Aaron Berg shuffling from stage to stage, intercut with talking head interviews where he frankly and honestly opens up about how his stand-up comedy isn’t the level he wants it to be at is a double edged sword. On the one hand, it’s sort of upsetting to see how many comedians like Berg fail to make it to the big leagues of the industry, especially in one where Berg is confidently funnier than a majority of the mainstream. You can tell that from the brief vignettes we get from Berg who talks with passion about the industry. The other edge of that sword though, is that Berg is aware that his stand-up comedy isn’t great enough to break on through to television or film.
That isn’t exactly the subject of the documentary per-se, but it certainly falls well within to the purview of documentary maker Matt O’Dowd, who looks to document Berg as he attempts to break Scott Bryne’s record of the most sets of stand-up comedy in one night. The biggest issue of doing so is that 25 Sets brings up the quality vs. quantity argument. Is it better to break into the industry through hard work or by setting the record for most amounts of presumably middling, rushed stand-up ever performed in one night? By the looks of it, Berg is in the latter mindset.
All well and good, but the documentary soon falls into a near autobiographical category, as we struggle to fill a mere hour running time. To get us to the finish line, we spend some time with other, better known comedians, Berg’s girlfriend and scatter in a respectable amount of the routines Berg performs to various crowds. By the looks of it, Bergs work isn’t actually all that bad. Obviously I’m basing that off of the infrequent dives into the various sets he performs, but I can certainly see a solid enough stand-up, feature length routine coming out of such a comedian. He hits the right marks, interacts with the crowd in a way that is enjoyable and not smarmy or insulting and on the whole, he seems like someone that does in fact have what it takes to become a heavy hitting stand-up.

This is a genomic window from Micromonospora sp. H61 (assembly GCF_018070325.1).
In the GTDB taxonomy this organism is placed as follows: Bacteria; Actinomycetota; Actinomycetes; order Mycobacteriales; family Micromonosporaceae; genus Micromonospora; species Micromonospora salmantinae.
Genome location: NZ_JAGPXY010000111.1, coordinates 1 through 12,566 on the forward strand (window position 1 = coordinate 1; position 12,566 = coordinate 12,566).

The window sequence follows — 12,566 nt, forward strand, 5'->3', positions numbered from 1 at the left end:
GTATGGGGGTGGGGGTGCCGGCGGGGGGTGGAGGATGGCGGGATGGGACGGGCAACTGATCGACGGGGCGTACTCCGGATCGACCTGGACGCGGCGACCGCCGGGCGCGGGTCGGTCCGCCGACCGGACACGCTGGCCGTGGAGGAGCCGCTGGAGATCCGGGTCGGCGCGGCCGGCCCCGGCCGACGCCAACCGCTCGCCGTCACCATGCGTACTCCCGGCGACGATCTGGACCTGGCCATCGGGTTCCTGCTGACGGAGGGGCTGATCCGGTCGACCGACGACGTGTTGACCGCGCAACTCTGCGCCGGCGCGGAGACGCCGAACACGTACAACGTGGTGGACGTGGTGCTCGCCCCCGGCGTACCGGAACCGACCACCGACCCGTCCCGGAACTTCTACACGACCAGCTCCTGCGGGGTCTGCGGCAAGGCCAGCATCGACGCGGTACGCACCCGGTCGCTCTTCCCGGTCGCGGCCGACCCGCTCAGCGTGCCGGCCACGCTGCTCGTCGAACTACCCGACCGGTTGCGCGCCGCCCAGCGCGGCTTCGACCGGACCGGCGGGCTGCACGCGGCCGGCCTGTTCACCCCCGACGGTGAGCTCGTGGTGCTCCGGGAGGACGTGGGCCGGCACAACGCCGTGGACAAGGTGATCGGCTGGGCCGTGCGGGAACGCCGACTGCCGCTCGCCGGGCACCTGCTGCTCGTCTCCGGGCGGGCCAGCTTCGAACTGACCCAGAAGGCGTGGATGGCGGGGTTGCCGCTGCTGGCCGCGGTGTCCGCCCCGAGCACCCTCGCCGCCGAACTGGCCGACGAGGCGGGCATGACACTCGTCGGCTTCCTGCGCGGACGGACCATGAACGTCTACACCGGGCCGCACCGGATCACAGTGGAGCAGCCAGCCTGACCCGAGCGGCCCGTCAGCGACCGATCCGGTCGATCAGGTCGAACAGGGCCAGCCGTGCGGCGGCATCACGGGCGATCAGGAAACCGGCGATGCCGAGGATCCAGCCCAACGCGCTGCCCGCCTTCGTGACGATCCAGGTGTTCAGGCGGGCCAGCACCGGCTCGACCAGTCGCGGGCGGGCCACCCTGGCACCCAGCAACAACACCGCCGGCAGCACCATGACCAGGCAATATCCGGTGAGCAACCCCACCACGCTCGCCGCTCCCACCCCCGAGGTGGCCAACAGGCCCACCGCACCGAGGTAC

There are more bombs than hits, and to give credit to Berg and 25 Sets, it adds a sense of realism and even an extra challenge to the proceedings. It’s not easy to stand up on a stage, it’s even worse to stand up on a stage and have nobody interacting with your set. There are times when it becomes frustratingly uncomfortable, all you can do is look on at an optimistic yet stressed comedian hoping the roof caves in on him or someone starts a bar fight. Either way, Berg’s perseverance makes for a nice ballast throughout the documentary, with a striking optimism in at times embarrassing situations.
I think the best part of 25 Sets is that its protagonist and documentary subject is a likeable person. With stand-up, I sense there’s a certain ego to the industry, especially when you look at the heavy hitting individuals who have made it big and show no signs of stopping even though their routines are frankly mediocre. Berg has what it takes to do so, and 25 Sets sets out to prove so, especially when he can endure under a record-breaking amount of sets. Not every one is a hit, but his reflections on some sets throughout the documentary give it a much more humbling, responsible and investigative nature to his work. Frankly, he’s one of the few comics on the circuit that I hope to see succeed.
A good observation of the New York comedy circuit for those names you’ve not quite heard of and the desperate measures some will go to in an attempt to get their name out there. 25 Sets is well worth the watch solely to see Berg’s energetic optimism and some self-evaluation from a frankly enjoyable comedian looking to get his name out there.